Child Labor in the Industrial Revolution

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What were the economic, social, and political effects of the Industrial Revolution in Great Britain in the 19th Century?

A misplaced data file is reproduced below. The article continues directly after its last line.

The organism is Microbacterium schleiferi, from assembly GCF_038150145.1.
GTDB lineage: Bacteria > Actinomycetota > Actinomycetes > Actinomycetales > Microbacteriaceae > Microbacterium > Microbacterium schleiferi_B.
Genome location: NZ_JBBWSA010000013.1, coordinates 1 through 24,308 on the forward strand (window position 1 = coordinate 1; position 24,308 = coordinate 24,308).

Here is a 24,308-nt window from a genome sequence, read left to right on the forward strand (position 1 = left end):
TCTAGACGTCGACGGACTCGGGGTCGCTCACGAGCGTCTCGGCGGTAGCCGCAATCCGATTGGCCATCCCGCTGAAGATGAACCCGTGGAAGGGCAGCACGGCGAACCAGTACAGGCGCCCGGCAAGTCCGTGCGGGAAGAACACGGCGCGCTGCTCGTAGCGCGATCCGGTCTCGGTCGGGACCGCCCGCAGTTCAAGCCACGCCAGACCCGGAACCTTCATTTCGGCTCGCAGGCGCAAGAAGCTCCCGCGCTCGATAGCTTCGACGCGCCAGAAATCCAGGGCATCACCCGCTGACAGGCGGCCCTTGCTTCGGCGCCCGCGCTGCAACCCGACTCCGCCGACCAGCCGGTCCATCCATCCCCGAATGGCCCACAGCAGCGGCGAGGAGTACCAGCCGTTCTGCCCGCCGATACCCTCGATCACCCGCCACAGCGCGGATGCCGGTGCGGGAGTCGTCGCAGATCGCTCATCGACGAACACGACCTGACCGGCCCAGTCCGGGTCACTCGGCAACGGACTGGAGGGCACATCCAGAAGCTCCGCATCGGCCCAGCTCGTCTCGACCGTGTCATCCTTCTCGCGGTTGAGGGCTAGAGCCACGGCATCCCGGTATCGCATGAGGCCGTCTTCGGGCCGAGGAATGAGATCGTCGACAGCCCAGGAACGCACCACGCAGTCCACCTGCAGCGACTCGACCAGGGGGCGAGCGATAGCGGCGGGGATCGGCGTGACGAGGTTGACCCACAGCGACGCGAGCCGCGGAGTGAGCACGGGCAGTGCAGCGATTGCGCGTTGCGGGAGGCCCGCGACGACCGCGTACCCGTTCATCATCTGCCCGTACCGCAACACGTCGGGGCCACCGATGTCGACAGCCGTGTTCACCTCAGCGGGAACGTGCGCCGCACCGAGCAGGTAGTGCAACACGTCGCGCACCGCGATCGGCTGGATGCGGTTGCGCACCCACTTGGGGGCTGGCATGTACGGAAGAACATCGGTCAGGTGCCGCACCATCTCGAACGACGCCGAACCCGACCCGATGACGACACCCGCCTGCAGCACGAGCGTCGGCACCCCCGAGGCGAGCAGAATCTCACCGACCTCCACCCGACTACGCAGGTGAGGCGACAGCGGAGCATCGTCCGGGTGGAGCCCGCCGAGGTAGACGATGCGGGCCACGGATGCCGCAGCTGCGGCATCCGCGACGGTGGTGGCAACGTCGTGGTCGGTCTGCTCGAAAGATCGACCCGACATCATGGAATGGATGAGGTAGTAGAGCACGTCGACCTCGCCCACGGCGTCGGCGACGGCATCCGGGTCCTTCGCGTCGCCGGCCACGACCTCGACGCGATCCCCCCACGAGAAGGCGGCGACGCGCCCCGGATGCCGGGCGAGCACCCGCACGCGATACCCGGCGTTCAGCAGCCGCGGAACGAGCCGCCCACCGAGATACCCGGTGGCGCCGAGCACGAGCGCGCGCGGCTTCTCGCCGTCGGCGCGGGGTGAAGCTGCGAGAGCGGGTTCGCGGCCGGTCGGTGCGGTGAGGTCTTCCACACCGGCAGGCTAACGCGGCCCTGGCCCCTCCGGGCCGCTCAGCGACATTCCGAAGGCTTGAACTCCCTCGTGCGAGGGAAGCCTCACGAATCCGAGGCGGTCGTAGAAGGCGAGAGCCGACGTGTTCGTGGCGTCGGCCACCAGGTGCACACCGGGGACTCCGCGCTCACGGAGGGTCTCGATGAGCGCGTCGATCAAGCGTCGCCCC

The Industrial Revolution transformed Great Britain into the export capital of the world, however, the social, economic, and political effects of child labor in textile mills in the 19th century as a result of the Industrial Revolution were detrimental to Great Britain. Child labor caused an unsafe environment for the children, it lowered wages and stole jobs from adults, and caused many failed attempts from the government to try to control it. Child labor in textile mills was very demanding for the young workers.  The average child worked about 14 to 16 hours a day, from Monday to Saturday.  On Sunday, which was usually a worker’s only day off, some children were forced to return to the mill and clean the machines.  Boys and girls had different jobs, although both were demanding and dangerous.  A boy worked as a scavenger, meaning he crawled under the whirling machines to retrieve any dropped cotton.  His hair, clothing, or body could become tangled and caught in the machine resulting in severe injury or death.  A girl’s job was a piecer, she would repair broken thread.  In 1841, a study showed that one child walked an average of 30 miles a day from just walking around the mill doing his or her job.   James Myles, a young mill boy wrote, “The factory owners were in charge of feeding their workers, and this was not a priority to them.  Workers were often forced to eat while working, and dust and dirt contaminated their food.  The workers ate oat cakes for breakfast and dinner.  They were rarely given anything else.  Although the food was often unfit for consumption, the workers ate it due to severe hunger.”  The excessive labor mixed with the dark working conditions and lack of food caused the children to become sluggish.  This was unacceptable to the men in charge and often resulted in unfair punishment to the children. ...
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